CreateUnderlyingSubscription();
 
            // create a new observable based on our source provider
            var newSubscription = _subject.Subscribe(observer);
 
            // wrap in a dispose action, which will be called once the refcount gets to zero
            var unsubscriber = Disposable.Create(() =>
            {
                // Do release bit 
                Console.WriteLine("{0}: RefCount - all subscriptions disposed. calling Release...", _symbol);
                ReleaseUnderlyingSubscription();
            });
 
            return new CompositeDisposable(newSubscription, unsubscriber);
        })
        .Replay(NumberOfTicksToReplay)
        .RefCount();
    }
 
    private void CreateUnderlyingSubscription()
    {
        Console.WriteLine("{0}: Created underlying subscription", _symbol);
    }
 
    private void ReleaseUnderlyingSubscription()
    {
        Console.WriteLine("{0}: Released underlying subscription", _symbol);
    }
}
 
That's it.  How easy was that?  


Tests

How about some unit tests to see this in place?  I'm using the NUnit framework in conjunction with Resharper to easily run my unit tests in 

Install-Package NUnit

Purely for the sake of clarity, I've added a whole bunch of rather verbose Arrange-Act-Assert calls into one big test :(

using System;
using NUnit.Framework;
 
[TestFixture]
class PriceSourceTests
{
    [Test]
    public void MultipleSubscribes_AllActive_ReceiveSamePrice()
    {
        // ARRANGE
        var source = new PriceSource("MSFT");
 
        var subs1Price = 0;
        var subs1Ticks = 0;
        var subs1 = source.Multicast.Subscribe(price =>
        {
            Console.WriteLine("Observer 1 received {0}", price);
            subs1Ticks++;
            subs1Price = price;
        });
 
        var subs2Price = 0;
        var subs2Ticks = 0;
        var subs2 = source.Multicast.Subscribe(price =>
        {
            Console.WriteLine("Observer 2 received {0}", price);
            subs2Ticks++;
            subs2Price = price;
        });
 
        // ACT
        source.NotifyPriceChange(100);
 
        // ASSERT
        Assert.That(subs1Price, Is.EqualTo(100));
        Assert.That(subs1Ticks, Is.EqualTo(1));
        Assert.That(subs2Price, Is.EqualTo(100));
        Assert.That(subs2Ticks, Is.EqualTo(1));
 
        // ACT
        source.NotifyPriceChange(200);
 
        // ASSERT
        Assert.That(subs1Price, Is.EqualTo(200));
        Assert.That(subs1Ticks, Is.EqualTo(2));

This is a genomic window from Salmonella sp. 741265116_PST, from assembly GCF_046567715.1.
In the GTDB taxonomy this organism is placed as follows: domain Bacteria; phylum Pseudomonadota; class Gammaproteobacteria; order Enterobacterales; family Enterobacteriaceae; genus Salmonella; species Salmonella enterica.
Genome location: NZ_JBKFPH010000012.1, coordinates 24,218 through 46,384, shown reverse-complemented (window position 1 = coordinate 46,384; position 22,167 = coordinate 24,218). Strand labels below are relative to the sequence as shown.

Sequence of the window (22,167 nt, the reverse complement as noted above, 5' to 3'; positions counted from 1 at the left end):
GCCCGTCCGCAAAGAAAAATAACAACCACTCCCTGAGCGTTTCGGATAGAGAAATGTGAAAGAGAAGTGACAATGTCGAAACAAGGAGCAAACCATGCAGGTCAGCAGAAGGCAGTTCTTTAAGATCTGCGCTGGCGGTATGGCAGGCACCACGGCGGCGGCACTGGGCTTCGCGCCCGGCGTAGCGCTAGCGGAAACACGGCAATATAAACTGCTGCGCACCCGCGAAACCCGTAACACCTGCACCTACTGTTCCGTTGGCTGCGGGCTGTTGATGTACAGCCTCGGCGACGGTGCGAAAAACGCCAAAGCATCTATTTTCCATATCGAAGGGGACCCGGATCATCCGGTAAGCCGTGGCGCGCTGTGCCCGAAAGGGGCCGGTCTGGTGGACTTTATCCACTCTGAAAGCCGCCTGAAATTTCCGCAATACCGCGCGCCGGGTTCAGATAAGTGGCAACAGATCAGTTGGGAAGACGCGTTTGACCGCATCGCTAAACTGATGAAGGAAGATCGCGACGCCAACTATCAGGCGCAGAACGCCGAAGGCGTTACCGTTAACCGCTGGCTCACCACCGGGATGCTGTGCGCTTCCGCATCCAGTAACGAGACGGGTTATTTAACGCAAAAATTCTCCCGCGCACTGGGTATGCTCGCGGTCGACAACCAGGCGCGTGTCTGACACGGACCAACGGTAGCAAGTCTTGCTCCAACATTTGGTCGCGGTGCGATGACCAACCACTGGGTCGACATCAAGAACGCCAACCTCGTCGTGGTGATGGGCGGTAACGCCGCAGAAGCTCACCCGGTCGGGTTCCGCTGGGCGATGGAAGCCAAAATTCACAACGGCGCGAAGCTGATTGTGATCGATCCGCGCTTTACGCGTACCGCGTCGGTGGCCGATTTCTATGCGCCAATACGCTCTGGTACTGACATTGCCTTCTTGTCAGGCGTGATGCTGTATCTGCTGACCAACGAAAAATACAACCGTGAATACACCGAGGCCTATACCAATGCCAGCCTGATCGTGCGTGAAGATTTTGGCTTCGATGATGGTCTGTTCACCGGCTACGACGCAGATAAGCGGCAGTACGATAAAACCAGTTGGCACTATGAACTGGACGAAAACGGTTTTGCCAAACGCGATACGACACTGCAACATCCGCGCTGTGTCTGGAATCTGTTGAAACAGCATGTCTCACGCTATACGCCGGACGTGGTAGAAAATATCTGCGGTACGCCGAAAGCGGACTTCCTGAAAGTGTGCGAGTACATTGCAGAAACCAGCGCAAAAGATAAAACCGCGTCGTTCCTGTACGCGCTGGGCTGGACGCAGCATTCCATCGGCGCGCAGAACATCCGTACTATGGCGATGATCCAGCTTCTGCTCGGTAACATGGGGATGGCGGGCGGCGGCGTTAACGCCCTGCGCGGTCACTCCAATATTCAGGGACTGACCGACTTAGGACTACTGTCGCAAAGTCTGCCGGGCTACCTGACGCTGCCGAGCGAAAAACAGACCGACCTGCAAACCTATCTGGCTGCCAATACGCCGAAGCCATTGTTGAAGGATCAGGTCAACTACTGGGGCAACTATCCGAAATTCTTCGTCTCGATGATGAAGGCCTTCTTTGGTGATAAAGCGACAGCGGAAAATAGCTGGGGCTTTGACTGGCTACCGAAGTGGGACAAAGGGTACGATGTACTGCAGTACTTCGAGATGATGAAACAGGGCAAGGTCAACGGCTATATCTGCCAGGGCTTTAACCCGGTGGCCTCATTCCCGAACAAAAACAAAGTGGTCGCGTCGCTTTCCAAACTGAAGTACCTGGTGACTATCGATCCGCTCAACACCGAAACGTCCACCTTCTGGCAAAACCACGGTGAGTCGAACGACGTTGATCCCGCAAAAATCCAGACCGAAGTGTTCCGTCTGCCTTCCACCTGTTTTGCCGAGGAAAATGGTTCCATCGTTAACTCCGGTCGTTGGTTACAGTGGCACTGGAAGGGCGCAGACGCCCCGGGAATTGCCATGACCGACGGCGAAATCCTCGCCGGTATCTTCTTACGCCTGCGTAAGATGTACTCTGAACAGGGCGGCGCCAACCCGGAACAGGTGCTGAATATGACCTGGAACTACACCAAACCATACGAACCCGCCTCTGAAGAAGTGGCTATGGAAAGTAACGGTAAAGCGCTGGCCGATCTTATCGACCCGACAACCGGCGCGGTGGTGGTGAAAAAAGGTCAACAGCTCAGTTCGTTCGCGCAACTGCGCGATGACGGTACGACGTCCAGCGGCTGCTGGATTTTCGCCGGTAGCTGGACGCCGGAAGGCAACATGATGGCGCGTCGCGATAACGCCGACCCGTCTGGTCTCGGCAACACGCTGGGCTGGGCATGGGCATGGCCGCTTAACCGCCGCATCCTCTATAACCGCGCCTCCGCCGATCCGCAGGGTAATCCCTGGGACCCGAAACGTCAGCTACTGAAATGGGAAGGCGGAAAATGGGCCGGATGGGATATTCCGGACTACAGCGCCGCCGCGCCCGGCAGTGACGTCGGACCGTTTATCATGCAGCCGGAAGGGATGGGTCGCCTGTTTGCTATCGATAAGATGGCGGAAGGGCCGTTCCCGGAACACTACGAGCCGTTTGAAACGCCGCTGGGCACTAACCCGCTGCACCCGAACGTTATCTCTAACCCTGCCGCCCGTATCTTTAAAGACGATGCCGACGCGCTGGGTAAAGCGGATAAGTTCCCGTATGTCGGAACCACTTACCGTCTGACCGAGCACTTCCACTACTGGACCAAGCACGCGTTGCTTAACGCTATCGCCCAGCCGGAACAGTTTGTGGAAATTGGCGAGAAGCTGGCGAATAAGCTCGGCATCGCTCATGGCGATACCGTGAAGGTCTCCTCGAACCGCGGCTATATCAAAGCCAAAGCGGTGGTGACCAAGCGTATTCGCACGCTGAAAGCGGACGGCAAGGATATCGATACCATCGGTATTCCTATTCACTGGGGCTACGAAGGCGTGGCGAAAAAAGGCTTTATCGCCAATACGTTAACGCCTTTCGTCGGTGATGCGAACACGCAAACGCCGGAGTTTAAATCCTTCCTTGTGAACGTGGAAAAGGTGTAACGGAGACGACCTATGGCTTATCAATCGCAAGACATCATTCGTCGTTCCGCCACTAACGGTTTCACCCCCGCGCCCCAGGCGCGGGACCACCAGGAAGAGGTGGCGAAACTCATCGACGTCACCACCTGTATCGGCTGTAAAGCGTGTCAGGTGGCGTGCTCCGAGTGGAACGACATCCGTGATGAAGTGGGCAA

Assert.That(subs2Price, Is.EqualTo(200));
        Assert.That(subs2Ticks, Is.EqualTo(2));
 
        // ACT
        Console.WriteLine("Disposing subs1");
        subs1.Dispose();
        source.NotifyPriceChange(300);
 
        // ASSERT
        Assert.That(subs1Price, Is.EqualTo(200));
        Assert.That(subs1Ticks, Is.EqualTo(2));
        Assert.That(subs2Price, Is.EqualTo(300));
        Assert.That(subs2Ticks, Is.EqualTo(3));
 
        // ACT
        Console.WriteLine("Disposing subs2");
        subs2.Dispose();
 
        // ASSERT
        Assert.That(subs1Price, Is.EqualTo(200));
        Assert.That(subs1Ticks, Is.EqualTo(2));
        Assert.That(subs2Price, Is.EqualTo(300));
        Assert.That(subs2Ticks, Is.EqualTo(3));
 
        // ACT
        var subs3Price = 0;
        var subs3Ticks = 0;
        source.Multicast.Subscribe(price =>
        {
            Console.WriteLine("Observer 3 received {0}", price);
            subs3Ticks++;
            subs3Price = price;
        });
 
        // ASSERT
        Assert.That(subs3Price, Is.EqualTo(300));
        Assert.That(subs3Ticks, Is.EqualTo(1));
 
        // ACT
        source.NotifyPriceChange(400);
 
        // ASS
        Assert.That(subs3Price, Is.EqualTo(400));
        Assert.That(subs3Ticks, Is.EqualTo(2));
    }
}

Test Results

MSFT: Create underlying observable...
MSFT: Created underlying subscription
MSFT: price changed to 100
Observer 1 received 100
Observer 2 received 100
MSFT: price changed to 200
Observer 1 received 200
Observer 2 received 200
Disposing subs1
MSFT: price changed to 300
Observer 2 received 300
Disposing subs2
MSFT: RefCount - all subscriptions disposed. calling Release...
MSFT: Released underlying subscription
Observer 3 received 300
MSFT: Create underlying observable...
MSFT: Created underlying subscription
MSFT: price changed to 400
Observer 3 received 400